3D characters- Poser/DAZ or 3D Max/Maya?

Discussion in 'Game Development (Technical)' started by DaveGilbert, Aug 13, 2010.

  1. DaveGilbert

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    This was kind of discussed in this old thread but I wanted to bring it up again. My wife and I are in the midst of making an isometric style game engine. Usually I'm all about the middleware but we can't seem to find an engine that will do what we want. Anyway, we've managed to create a pretty solid level editor, but now we've moved onto the character creation phase and we are a bit overwhelmed by the options.

    Our first thought was to use a system like Daz or Poser – rendering out a character at the right size/angle and spitting it out to individual frames. Since the characters are small, the fact that we use Daz/Poser won't matter so much. Unfortunately, it seems a lot of the clothing/outfits available for those systems are not… quite what we want. If we were making a fantasy or sci fi game with lots of women in stripperific clothing, we’d be in clover. But we’re making a 1930s era mobster game, and finding outfits from that era has proven to be impossible! Plus we’ll need animations – basically walking and dying, plus a few combat animations. (The poser animations over at Eclipse Studios look great, but we have yet to try them)

    So our question is mostly to do with cost. Considering that the end results will be small characters without a lot of intricate detail, would it be cheaper to:

    1 – find a 3D artist who can create the clothing and animations we need for Poster/Daz so we can render it out ourselves.

    or 2 – find a 3D artist who can do the same in Maya/3D Max (which we have no idea how to use).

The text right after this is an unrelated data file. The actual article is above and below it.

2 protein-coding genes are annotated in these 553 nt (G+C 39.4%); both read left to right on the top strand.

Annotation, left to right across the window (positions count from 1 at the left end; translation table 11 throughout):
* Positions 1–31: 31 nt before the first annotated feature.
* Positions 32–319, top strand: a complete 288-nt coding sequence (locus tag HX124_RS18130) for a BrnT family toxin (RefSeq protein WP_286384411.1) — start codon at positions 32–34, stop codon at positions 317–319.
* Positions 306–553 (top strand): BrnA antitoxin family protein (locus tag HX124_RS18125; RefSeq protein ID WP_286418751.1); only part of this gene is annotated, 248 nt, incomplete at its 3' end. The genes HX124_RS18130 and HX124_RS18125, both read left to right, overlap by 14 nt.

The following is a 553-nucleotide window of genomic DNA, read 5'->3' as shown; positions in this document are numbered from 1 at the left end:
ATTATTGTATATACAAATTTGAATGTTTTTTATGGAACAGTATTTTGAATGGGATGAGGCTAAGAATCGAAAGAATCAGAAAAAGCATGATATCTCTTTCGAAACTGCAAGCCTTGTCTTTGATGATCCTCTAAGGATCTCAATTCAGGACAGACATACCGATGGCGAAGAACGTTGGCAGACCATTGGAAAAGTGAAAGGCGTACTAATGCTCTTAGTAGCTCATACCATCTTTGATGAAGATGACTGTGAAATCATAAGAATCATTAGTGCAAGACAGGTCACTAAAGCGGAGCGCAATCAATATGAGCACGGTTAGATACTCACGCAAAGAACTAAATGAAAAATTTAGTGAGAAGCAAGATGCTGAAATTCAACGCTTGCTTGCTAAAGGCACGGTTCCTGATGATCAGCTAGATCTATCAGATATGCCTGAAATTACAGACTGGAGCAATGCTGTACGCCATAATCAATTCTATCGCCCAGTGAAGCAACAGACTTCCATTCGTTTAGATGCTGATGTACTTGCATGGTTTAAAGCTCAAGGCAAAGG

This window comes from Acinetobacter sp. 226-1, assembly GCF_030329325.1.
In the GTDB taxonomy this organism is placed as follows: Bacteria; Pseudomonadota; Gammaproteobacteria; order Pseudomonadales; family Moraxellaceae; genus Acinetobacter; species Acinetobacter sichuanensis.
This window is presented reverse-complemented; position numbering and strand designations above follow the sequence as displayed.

Maya/3D Max is obviously a heck of a lot more complicated than Poser/Daz, so we’re not sure which direction to go. In the end, we’d probably lean in the direction of “which is cheaper!” So… any guidance is appreciated.

    Thanks, and sorry for the wall of text!

    -Dave
     
  2. Wrote A Game or Two

    Wrote A Game or Two New Member

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    Dave,

    OK, now I don't feel so weird - I thought *I* was the only one being a "cheater" and using DAZ/Poser for characters. :D

    I'm joking of course about the cheater part. There's nothing wrong with using DAZ for game art. I needed a rotating sparkly gem for our latest game and had a dandy looking sprite made in no time thanks to DAZ. Once you get the hang of setting up lighting, shadows, etc it's a really great way to crank out assets in a hurry. It also renders to transparent-background PNG's, which will make creating animated sprites super easy. And since your engine is isometric, it's a perfect candidate for "canned 3d" art, as I like to call it.

    As for the animations, it's wicked easy in DAZ. It uses a keyframe editor, so if you create keyframe poses along your timeline kinda like this:

    Standing-----------------gets shot------------leans forward---------dead on floor

    with gaps in between each pose that span several frames, you'll have some convincing looking animation. It takes practice but it's really simple once you get the hang of it.

    Some tips - create a base model first with no animation, just the character in the default "T" pose, then save as "yourcharacter-run" and add the run animation, then save that off and reopen the original as a starting point for walking, dying, or shooting - keep each action as a separate "scene" in Daz. Render PNG on a black background - seems to blend better.
    Create a separate camera for each direction of movement rather than rotating the character - this prevents corruption in the timeline where your character starts running north then suddenly turns west because of a keyframe you set up while creating the run cycle or something.
    Render from Render Settings instead of the render button - it's easier to remember to change the image series parameter so you don't overwrite your renders that way.